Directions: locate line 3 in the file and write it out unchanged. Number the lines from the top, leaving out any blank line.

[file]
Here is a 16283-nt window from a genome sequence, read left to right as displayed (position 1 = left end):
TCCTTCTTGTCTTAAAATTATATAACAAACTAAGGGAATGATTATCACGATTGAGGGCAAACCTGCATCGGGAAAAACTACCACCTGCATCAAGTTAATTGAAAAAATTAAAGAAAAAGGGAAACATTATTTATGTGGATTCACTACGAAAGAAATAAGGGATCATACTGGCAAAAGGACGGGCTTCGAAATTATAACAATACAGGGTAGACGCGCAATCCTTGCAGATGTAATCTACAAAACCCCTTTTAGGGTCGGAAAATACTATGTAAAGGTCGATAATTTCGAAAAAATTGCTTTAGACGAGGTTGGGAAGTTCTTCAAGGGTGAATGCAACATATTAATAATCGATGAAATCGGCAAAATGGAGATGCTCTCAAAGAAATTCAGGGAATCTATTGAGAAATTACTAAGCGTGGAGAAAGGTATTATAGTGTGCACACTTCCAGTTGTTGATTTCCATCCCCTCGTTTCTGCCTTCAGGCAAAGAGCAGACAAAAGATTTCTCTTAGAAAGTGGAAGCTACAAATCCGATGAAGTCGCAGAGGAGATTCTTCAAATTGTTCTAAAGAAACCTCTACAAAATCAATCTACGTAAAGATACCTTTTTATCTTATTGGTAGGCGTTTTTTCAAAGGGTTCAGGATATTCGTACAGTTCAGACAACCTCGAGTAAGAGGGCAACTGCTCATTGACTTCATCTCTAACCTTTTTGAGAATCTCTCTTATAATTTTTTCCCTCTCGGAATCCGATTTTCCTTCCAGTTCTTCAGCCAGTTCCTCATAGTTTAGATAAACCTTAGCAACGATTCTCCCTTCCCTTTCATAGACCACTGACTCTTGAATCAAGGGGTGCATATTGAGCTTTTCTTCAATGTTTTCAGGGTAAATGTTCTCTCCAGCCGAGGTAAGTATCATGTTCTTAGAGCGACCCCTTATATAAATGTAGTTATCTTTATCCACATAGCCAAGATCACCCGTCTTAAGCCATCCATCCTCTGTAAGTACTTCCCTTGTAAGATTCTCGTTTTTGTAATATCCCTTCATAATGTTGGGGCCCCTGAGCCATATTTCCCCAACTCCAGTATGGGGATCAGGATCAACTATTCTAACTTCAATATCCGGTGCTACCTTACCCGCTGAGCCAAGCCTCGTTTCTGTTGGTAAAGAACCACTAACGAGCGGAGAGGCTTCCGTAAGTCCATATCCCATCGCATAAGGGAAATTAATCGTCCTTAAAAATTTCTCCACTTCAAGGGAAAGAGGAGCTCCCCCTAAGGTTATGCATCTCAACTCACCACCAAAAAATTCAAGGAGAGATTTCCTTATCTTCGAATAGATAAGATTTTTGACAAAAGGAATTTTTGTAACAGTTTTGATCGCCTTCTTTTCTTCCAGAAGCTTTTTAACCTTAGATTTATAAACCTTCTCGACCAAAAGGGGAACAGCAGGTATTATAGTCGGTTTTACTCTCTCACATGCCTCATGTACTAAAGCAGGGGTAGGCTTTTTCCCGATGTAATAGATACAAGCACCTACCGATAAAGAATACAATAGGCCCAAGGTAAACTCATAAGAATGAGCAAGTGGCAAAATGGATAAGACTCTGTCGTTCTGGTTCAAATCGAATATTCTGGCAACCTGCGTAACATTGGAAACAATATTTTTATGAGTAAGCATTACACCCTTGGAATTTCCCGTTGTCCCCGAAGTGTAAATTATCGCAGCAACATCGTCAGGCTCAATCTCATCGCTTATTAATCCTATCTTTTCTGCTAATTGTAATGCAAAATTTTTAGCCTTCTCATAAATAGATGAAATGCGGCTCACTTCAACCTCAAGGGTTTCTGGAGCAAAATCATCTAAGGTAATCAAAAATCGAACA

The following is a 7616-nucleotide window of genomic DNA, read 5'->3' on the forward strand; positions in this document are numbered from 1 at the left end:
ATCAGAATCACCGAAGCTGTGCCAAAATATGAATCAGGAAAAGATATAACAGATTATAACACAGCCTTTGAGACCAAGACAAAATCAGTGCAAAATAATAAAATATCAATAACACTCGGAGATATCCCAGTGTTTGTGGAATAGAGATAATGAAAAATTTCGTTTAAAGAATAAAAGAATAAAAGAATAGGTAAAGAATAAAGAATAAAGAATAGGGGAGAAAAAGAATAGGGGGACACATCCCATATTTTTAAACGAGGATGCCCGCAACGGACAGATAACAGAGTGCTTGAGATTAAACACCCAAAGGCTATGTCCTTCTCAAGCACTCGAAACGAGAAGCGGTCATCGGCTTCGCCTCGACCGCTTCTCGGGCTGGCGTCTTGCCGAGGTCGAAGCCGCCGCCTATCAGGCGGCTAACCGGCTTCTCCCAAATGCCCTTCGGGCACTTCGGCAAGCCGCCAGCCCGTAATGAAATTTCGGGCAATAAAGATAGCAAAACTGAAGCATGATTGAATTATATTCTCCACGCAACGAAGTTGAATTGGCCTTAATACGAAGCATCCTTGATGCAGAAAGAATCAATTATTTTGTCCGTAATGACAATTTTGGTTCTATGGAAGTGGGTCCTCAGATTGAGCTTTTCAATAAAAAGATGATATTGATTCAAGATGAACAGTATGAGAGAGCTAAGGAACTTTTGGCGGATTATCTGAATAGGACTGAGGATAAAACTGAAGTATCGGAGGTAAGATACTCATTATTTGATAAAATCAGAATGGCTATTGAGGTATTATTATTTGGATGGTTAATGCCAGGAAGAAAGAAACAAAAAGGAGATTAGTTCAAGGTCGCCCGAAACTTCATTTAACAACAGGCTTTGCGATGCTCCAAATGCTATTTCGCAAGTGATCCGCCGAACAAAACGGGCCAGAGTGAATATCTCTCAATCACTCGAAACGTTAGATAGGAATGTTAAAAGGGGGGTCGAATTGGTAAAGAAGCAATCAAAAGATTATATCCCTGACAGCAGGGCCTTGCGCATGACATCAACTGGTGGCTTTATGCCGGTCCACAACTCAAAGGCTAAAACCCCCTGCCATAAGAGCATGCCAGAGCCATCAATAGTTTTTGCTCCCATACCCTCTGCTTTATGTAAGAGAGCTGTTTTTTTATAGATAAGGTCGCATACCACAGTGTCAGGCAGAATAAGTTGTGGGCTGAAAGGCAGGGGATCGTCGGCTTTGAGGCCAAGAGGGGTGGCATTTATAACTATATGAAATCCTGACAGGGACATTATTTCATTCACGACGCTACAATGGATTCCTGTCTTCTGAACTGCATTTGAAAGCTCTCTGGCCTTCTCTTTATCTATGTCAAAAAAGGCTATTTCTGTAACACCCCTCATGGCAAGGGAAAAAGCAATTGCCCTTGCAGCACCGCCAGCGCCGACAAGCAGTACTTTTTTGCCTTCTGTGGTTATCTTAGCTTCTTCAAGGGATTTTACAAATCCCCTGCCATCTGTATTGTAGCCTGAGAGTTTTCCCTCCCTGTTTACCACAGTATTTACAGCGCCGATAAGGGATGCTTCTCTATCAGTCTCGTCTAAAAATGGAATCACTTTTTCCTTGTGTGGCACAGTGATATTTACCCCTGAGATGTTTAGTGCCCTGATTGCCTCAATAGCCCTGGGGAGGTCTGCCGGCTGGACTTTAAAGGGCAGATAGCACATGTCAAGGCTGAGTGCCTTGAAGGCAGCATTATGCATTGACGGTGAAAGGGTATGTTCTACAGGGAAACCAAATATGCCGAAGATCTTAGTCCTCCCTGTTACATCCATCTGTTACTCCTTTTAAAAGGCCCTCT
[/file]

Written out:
The following is a 7616-nucleotide window of genomic DNA, read 5'->3' on the forward strand; positions in this document are numbered from 1 at the left end: